6. Brossard, Dominique. “New Media Landscapes and the Science Information Consumer.” Proceedings of the National Academy of Sciences 110, no. supplement 3 (2013): 14096-14101.
Session 10:

Additional readings on communicating science: 

  • O’Connor, Cailin, and James Owen Weatherall. “Why We Trust Lies.” Scientific American, Sept (2019).
  • Kolbert, Elizabeth. “Why Facts Don’t Change Our Minds.” The New Yorker 27, no. 2017 (2017): 47.
Session 11–13:

No assigned readings.

Session 14: 

Preparing for the Scientific American Update.

  • Look through the list of older articles that can provide a starting point for your Scientific American Update. Select an article that intrigues you and read it.
  • Penrose, Ann and Steven Katz. “Reviewing Prior Research.” Chapter Five in Writing in the Sciences: Exploring Conventions of Scientific Discourse. Third Edition. Open Access Version. Parlor Press, 2010. ISBN: 9781643171869.
  • Bednarek, Angela T. “Undamming Rivers: A Review of the Ecological Impacts of Dam Removal.” Environmental Management 27, no. 6 (2001): 803–814.
  • Marks, Jane C. “Down Go the Dams.” Scientific American 296, no. 3 (2007): 66–71.
Session 15:
Session 16:

Individual research:

  • Track down and read a recent (last five years) scholarly review article that covers new research on a key topic within the earlier magazine article. 
  • Read at least one more journal article (probably from the list of studies covered by the review article) that focuses on the particular area of research that interests you.
Session 17: 

Find and read additional material, possibly including recent news articles, to prepare for your Scientific American Update. Science News might be a useful source.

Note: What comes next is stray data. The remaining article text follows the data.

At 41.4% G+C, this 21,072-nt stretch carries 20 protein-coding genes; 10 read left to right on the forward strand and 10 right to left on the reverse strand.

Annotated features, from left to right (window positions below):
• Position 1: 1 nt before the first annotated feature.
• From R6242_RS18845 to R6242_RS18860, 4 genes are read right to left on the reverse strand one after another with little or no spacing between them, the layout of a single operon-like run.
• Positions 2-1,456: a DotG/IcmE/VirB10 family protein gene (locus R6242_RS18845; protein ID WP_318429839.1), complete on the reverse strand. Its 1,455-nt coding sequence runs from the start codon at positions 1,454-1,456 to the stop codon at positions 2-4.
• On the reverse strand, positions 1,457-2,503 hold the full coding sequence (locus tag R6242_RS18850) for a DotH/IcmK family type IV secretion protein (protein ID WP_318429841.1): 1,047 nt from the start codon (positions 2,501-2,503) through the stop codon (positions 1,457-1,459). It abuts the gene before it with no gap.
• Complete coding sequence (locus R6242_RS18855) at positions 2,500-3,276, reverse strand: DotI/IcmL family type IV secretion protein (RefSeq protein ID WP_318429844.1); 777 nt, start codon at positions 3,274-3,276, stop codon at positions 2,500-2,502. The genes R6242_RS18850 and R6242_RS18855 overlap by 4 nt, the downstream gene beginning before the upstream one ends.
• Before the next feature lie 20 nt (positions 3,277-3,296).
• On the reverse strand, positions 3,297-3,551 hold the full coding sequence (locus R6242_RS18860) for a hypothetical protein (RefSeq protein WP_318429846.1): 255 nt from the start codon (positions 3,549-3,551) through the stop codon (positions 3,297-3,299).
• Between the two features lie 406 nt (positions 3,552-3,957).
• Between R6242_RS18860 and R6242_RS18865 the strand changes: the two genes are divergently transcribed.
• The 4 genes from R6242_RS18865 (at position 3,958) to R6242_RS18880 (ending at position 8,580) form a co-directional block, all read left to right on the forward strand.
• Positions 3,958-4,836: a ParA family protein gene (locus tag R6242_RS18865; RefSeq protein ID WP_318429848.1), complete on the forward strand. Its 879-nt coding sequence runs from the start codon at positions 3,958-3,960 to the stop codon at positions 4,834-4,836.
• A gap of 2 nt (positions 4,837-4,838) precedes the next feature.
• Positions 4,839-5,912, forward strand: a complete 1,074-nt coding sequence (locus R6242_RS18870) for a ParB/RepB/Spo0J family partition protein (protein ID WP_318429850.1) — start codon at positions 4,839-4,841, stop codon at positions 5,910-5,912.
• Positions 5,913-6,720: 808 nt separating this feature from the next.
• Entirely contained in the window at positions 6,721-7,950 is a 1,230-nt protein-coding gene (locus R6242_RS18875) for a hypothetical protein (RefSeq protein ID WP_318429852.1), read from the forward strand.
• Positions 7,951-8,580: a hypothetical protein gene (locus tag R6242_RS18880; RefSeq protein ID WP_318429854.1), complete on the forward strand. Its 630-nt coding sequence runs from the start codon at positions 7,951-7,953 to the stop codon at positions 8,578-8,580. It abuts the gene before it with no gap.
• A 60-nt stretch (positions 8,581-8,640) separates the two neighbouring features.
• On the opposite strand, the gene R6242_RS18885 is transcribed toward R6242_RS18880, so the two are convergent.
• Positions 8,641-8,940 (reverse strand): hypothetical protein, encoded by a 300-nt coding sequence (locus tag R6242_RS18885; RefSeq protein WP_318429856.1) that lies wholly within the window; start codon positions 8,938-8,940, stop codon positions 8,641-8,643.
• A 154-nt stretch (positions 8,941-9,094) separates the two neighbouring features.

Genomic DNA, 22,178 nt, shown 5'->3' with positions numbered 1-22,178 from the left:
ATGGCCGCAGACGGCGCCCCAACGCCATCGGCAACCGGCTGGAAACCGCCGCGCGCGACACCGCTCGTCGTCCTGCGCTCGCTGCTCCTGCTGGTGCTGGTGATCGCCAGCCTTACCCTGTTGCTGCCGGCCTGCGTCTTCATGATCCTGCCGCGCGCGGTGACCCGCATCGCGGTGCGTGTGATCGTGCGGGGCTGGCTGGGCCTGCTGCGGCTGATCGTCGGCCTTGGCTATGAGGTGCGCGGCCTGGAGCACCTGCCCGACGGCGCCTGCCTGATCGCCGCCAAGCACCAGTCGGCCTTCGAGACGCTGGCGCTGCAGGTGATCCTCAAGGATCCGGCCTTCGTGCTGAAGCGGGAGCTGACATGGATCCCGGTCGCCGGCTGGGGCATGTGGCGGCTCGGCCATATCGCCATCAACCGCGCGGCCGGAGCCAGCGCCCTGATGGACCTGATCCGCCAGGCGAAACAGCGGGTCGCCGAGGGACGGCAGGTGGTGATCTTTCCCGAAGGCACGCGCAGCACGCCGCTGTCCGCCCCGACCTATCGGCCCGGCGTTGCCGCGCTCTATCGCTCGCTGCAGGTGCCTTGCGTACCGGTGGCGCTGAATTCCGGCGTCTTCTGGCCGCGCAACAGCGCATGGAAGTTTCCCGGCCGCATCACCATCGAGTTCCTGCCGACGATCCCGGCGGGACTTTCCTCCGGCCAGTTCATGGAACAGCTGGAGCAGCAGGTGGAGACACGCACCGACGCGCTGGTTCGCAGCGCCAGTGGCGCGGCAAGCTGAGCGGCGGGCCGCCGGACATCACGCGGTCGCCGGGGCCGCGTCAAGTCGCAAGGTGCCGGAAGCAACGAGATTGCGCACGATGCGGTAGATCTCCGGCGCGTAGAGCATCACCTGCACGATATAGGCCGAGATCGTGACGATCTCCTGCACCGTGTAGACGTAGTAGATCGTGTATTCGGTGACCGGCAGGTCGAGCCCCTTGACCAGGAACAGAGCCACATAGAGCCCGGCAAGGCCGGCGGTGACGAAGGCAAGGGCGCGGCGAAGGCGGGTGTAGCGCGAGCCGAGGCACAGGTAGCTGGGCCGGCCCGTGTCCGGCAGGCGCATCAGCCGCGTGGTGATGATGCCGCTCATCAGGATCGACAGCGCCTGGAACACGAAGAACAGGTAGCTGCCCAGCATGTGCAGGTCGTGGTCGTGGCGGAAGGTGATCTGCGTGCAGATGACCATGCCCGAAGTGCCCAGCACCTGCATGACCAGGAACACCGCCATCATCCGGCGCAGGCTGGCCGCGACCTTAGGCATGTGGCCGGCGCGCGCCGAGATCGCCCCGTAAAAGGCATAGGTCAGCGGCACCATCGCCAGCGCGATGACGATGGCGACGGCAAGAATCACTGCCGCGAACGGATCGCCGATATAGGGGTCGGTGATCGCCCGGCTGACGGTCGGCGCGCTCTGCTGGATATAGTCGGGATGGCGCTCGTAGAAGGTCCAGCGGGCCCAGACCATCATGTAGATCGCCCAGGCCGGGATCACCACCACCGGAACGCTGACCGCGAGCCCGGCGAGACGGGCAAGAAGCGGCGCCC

Session 18:

No readings assigned.

Session 19: 

Angles 2019 student work: Saving Our Pollinators: Investigating Causes of Bee Deaths

Current student draft. Not available to OCW readers.

Session 20–21:

No assigned readings.

Session 22:

Watch three TED talks from the following list. You might prefer to look at ones that do not cover your own topic.

Search talks at TedTalks or YouTube

  • James Hansen: “Why I Must Speak Out About Climate Change” (2012)
  • James Balog (Director of Chasing Ice): “Time-Lapse Proof of Extreme Ice Loss” (2009)
  • Sylvia Earle: “My Wish: Protect our Oceans” (2009)
  • Marla Spivak: “Why Bees are Disappearing” (2013)
  • Cesar Harada (MIT affiliate): “A Novel Idea for Cleaning Up Oil Spills” (2012): response to Gulf Oil spill
  • Topher White: “What Can Save the Rainforest? Your Used Cell Phone” (2014)
  • John Englander: “Sea Level Rise - Fact & Fiction” (2014) TEDxBocaRaton (search via Youtube)
Session 23:

No assigned readings.

Session 24: 

Reread your three major writing assignments for the semester, review the feedback you received, and select the assignment that you plan to revise a second time.

Session 25: 

Continue revising selected assignment. 

Session 26:

Track down one of your favorite books, stories, or poems, and select a passage or poem to read in class.

Course Info

As Taught In
Spring 2022